CG’s CodeMash Countdown: C# and VB.NET

Continuing the countdown, let’s look at the two common .NET languages – C# and VB.NET. Yes, I am combining both of these languages into one post. This may make some C# programmers cringe, as some may find VB.NET inferior. VB.NET seems to be the Rodney Dangerfield language – it gets no respect.

Seriously, though, I’m a C# developer in my day job, but my first foray into the .NET languages was with VB.NET. Before working with C#, I was a VB6 developer, but I knew that the app I was commissioned to make had to be web-based, so no VB6 for that. I figured I’d stick with a language that couldn’t be that much different than what I was used to – how hard could it be to work in VB.NET? Boy was I foolish for thinking that!

These languages have been debated for eons, with Dan Appleman writing an eBook on it, Coding Horror blogging on it, and a little more recently, the DotNet Mafia mentioning it. Microsoft did release a white paper on the difference between the two languages. Though I have to wonder – why argue which one is “better”? Every language has its strong points and weak points – learn both and consider them as more tools in your toolbox when it comes to application building.

Both of these languages have the ability to show up in any Microsoft-related developer presentation, as these are the languages that get the most focus when showing off anything code-wise in the .NET realm.

Language: Visual C#
Website: http://msdn.microsoft.com/en-us/library/aa287558(VS.71).aspx

Language: Visual Basic .NET
Website: http://msdn.microsoft.com/en-us/library/aa903378(VS.71).aspx

Where will these be seen at CodeMash?

I’m going to guess that if a Microsoft-technology developer talk shows any code, it’ll most likely be C#, as that appears to be the language of choice for most of the .NET blogs that I read. Maybe some of the speakers will see this blog post and throw me off by showing mostly VB.NET examples. (Ok… so maybe that’s stretching it.)

Looking at the session list, I’d have to guess that you’ll see C# or VB.NET in some of these sessions:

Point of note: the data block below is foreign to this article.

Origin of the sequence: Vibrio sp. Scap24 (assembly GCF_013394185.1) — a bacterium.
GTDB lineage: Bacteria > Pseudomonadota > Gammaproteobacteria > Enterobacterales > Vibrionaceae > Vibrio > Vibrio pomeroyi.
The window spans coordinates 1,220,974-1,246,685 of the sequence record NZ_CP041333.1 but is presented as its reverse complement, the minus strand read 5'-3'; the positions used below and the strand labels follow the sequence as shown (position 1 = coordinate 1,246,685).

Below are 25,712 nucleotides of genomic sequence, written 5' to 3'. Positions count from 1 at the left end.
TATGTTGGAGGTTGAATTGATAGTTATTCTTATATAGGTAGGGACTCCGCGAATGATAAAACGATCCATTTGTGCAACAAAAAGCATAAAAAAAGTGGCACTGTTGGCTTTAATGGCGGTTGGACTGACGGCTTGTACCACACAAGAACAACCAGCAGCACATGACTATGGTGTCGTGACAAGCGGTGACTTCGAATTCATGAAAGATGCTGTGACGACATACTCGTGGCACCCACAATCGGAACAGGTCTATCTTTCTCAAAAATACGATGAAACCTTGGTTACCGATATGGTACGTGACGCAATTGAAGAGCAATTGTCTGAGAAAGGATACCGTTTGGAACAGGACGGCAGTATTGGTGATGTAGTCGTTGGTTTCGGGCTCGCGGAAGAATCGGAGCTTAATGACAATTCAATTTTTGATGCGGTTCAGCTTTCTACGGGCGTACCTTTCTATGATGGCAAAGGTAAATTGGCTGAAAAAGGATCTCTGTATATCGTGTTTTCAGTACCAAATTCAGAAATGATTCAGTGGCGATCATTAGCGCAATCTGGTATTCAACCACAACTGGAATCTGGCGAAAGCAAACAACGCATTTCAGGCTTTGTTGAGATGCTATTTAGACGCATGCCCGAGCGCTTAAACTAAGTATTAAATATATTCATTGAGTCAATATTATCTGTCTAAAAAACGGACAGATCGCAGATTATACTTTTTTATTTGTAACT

• Modern Web Applications with .NET, presented by Drew Robbins
  • Dev Guide: Skinning Silverlight Controls, presented by Jesse Liberty
  • Managed Extensibility Framework, presented by Drew Robbins
  • A Lap Around the Live Framework and Mesh Services, presented by Jeff Blankenburg
  • Scaling Habits of ASP.NET Applications, presented by Richard Campbell
  • Deep LINQ: C# Query Expression Pattern, presented by Bill Wagner
  • Re-thinking UI – WPF DataTemplates, presented by Carey Payette
  • Reverse Engineering Applications, presented by Joe Kuemerle
  • Modeling types with extension methods, presented by Bill Wagner
  • Developing for Microsoft Surface, presented by Jennifer Marsman
  • Cloud Computing with .Net, presented by Wesley Faler

Where can I learn more about C#?

The MSDN C# tutorials cover a variety of features available, each rated either “Simple”, “Intermediate”, or “Advanced”.

The Visual C# Developer Center on MSDN has articles, tutorials, starter kits, and videos just to name a few types of resources. Check out that site for all things C#.

C# Station has a series of tutorials as well, breaking the language into building blocks, similar to my data structures classes in college.

Where can I learn more about VB.NET?

Dan Mabbutt has put together a series of VB.NET tutorials on About.com.

Code samples can be found at VBnet™ Visual Basic Developers Resource Centre.

I’ve also found some VB.NET ASP.NET examples over at 4 Guys From Rolla.

Finally, to find all things VB.NET – including starter kits, tutorials, and videos – check out the MSDN Visual Basic Developer Center.

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